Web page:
China aims to hold this year's consumer price growth to around 3.5 percent, 0.5 percentage point lower than the inflation target set for 2012, Premier Wen Jiabao said in a government work report Tuesday.
"China is still under considerable inflationary pressure this year, and maintaining basic stability of overall prices has always been an important macro-control target," Wen said at the opening of the first session of the 12th National People's Congress (NPC), the country's top legislature.
There is upward pressure on the prices of land, labor, agricultural products and services. Meanwhile, "China is facing imported inflationary pressure resulting from easy monetary policies in major developed countries," the premier said.
Wen said the inflation target is set to leave room for adjusting the prices of energy and resources, and is in consideration of the carry-over effect of consumer price rise in 2012, which will contribute about one percentage point to this year's inflation rate.
To keep overall prices stable, the government "shall ensure the supply of major commodities, boost distribution of goods, reduce logistics costs, and tighten oversight over market prices," said Wen.
China will continue to implement a proactive fiscal policy and a prudent monetary policy this year, he added.
The country's consumer price index (CPI), a main gauge of inflation, grew 2.6 percent in 2012 and 5.4 percent in 2011.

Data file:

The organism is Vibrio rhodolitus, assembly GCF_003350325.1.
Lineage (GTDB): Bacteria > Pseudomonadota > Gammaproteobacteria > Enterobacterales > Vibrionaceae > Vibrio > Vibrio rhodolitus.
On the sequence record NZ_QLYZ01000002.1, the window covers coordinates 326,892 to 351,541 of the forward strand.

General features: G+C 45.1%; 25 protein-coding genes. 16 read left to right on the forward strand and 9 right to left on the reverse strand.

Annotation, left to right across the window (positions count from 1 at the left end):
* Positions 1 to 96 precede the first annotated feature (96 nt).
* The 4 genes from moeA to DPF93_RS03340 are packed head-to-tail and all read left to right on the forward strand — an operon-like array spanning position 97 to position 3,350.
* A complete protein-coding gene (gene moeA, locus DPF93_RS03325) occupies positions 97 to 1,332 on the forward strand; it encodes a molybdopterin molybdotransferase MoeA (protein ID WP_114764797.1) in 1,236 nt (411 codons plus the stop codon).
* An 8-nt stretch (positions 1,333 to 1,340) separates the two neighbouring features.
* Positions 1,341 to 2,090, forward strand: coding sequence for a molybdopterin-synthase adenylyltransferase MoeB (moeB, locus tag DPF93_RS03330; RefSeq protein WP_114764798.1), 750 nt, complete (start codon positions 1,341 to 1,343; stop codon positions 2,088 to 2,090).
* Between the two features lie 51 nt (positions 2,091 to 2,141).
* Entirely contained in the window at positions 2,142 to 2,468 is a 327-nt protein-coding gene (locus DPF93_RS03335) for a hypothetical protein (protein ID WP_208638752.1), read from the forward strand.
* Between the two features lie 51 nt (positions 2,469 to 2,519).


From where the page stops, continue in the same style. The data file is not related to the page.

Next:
Wen attributed last year's inflation ease to the government's efforts in controlling prices and the overall economic performance as well.
Experts say the 3.5 percent inflation target indicates that China's policy-makers remain optimistic about this year's consumer prices.
Yi Gang, deputy governor of the People's Bank of China (PBOC), the central bank, predicted on Monday that China will see a consumer price rise of about 3 percent this year. He said this year's inflation would remain in a "controllable spectrum."
Yang Ziqiang, governor of PBOC's Jinan Branch in east China's Shandong Province, said the rise in prices remains "mild," noting that multiple factors such as imported inflation and price rises of labor and resources are to blame.
Others, however, think differently.
Tang Yilin, deputy chairman of Shandong Federation of Industry & Commerce, said excessive amount of currency issued into circulation has pushed up the prices.
"It is essential for the government to administer the currency issuance to keep the inflation in check," said Tang, also an NPC deputy.
In an interview with Xinhua, Peter Fung, chairman of KPMG Global China Practice, said high inflation might be one of the major risks for China's economy in 2013.
The rapidly rising prices will worsen the monetary environment, which will dampen the country's economic growth this year. China's GDP growth in 2012 was 7.8 percent.
Residents have already felt the pinch from rising prices, especially in regards to food and housing.
China announced last week a rise in its retail prices of gasoline and diesel, a move experts warned will eventually translate into consumer prices hike and build up inflation pressure.
Fang Li, a resident from Jinan, provincial capital of Shandong, complained that the prices of daily necessities like milk and chicken have already on the rise.
(Xinhua News Agency March 5, 2013)